34 Seasonal vs Perennial Allergic Rhinitis Seasonal - Symptoms recur each year during the same season Antigens include: –tree pollen –grass pollen –weed pollen –molds Perennial - Symptoms are persistent year-round resulting from constant challenge Antigens include: –dust –animal dander –molds –cockroach


36 Early phase: Cross-linking of Fc RI by allergen (immediate reaction starting within seconds) Late phase response: Caused by the release of leukotrienes chemokines and cytokines from mast cells. These products recruit other leukocytes including eosinophils, Th2 (this phase can easily convert into a chronic inflammatory response if the Ag persists and stimulate Th2 cells which recruit eosinophils and induce further IgE production, chronic asthma)

37 LATE-PHASE RESPONSE - 1 BASOPHILS Similar properties to mast cells over longer time scale EOSINOPHILS GRANULES contain cytotoxic proteins (ECP, EDN, MBP, EPO) In tissues, RELEASE CONTENTS OF GRANULES - major source of tissue damage in allergic response T CELLS CYTOKINE-DRIVEN ACTIVITY is the major source of PATHOGENESIS in allergic responses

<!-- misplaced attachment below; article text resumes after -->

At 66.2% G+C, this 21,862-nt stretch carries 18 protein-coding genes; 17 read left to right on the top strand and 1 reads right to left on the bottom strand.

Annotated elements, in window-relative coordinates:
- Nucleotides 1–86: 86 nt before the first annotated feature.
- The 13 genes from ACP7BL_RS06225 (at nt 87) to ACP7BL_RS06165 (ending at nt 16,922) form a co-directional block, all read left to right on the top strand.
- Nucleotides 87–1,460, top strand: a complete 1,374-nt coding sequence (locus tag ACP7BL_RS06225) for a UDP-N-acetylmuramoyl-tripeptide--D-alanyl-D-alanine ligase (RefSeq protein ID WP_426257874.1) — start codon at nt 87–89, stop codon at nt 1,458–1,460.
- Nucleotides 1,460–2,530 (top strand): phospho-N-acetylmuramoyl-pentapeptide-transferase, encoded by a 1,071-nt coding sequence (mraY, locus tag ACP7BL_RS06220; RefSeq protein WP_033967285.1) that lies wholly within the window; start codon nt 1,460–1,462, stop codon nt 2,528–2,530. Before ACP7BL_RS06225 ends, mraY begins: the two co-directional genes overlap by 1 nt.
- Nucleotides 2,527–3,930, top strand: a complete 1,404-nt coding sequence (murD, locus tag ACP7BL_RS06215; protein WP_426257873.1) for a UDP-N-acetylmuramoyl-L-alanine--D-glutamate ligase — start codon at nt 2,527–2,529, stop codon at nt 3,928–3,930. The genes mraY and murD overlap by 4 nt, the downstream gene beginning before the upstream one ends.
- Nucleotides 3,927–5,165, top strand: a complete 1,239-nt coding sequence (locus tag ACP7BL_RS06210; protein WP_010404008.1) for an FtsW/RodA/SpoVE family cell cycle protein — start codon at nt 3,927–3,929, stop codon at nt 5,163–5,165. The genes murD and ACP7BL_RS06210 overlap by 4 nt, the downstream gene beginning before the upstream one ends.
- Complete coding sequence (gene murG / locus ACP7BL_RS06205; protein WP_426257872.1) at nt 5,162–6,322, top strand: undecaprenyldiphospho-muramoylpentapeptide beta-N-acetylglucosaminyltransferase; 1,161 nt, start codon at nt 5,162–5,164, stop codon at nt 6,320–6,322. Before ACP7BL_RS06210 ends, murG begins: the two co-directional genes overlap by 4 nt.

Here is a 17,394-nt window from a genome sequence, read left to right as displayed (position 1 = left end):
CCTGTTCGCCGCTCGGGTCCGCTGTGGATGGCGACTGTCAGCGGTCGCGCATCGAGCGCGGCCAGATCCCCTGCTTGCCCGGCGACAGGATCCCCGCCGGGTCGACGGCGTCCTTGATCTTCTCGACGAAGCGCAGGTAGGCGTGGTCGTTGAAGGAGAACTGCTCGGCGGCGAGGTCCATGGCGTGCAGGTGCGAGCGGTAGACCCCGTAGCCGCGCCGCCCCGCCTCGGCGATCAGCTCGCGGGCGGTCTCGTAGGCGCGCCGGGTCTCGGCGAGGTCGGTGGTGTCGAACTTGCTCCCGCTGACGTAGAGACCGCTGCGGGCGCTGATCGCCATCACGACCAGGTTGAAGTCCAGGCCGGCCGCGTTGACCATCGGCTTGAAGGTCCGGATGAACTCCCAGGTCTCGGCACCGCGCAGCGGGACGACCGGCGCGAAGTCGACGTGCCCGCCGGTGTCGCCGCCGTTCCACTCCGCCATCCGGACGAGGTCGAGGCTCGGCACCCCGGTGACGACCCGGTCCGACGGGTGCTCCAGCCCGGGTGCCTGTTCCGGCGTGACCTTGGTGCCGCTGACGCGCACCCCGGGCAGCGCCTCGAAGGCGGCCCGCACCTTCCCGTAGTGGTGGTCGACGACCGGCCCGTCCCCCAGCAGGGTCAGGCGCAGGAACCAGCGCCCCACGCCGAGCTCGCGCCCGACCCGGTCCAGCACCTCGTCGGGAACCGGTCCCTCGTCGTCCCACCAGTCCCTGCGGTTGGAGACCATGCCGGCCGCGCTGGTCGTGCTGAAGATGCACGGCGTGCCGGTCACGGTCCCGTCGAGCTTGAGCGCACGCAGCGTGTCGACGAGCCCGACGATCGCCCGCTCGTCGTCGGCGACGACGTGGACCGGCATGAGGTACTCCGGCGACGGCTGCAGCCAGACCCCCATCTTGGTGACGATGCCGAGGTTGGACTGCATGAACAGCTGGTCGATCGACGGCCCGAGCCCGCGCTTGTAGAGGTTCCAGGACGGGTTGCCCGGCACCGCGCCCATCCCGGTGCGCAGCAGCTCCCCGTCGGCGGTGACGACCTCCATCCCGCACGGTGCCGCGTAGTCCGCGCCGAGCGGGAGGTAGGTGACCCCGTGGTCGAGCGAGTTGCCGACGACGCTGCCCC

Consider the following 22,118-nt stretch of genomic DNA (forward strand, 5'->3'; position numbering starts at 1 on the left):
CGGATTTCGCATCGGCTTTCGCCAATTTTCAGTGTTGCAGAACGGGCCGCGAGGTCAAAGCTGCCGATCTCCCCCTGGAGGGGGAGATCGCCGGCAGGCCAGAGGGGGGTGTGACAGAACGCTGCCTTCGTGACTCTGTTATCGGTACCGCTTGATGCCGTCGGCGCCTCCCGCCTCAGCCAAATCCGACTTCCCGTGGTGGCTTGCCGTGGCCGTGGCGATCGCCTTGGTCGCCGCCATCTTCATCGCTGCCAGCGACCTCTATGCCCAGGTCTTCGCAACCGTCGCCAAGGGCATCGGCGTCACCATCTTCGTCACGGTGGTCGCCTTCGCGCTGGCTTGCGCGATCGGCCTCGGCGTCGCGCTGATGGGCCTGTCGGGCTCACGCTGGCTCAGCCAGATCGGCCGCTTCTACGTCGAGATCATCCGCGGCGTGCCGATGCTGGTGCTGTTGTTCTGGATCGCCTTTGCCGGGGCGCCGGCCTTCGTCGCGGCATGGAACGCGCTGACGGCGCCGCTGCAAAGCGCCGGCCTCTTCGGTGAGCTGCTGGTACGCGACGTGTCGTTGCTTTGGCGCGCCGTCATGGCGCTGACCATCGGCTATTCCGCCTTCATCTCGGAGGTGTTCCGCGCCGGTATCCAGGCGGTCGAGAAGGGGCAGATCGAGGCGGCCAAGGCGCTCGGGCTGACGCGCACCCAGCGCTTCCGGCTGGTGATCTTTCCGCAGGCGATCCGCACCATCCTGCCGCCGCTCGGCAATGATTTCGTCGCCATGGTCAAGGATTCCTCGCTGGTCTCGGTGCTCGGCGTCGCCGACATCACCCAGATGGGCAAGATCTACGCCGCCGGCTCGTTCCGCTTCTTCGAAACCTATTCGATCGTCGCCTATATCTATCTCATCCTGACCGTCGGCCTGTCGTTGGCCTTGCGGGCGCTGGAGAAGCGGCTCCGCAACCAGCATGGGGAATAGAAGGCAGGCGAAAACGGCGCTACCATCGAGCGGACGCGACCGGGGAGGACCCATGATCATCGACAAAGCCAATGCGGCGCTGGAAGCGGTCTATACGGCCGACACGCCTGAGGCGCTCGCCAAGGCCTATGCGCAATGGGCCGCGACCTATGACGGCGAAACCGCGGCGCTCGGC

38 38 Eosinophil

39 39 Eosinophils Increase during allergic response Release enzymes which degrade histamine and other mediators of inflammation Protects the body from some protozoal and helminth infections

40 40

41 Local effects: The effects of allergen reexposure are limited to the site at which mast cells degranulation occurs

42 Allergen inhalation Allergic Asthma Allergen-induced activation of submucosal mast cells in the lower airway Early/late phase response involved early: bronchial constriction and secretion of fluid and mucus chronic: continued presence of increased number of Th2 cells, eosinophils, neutrophils and other leukocytes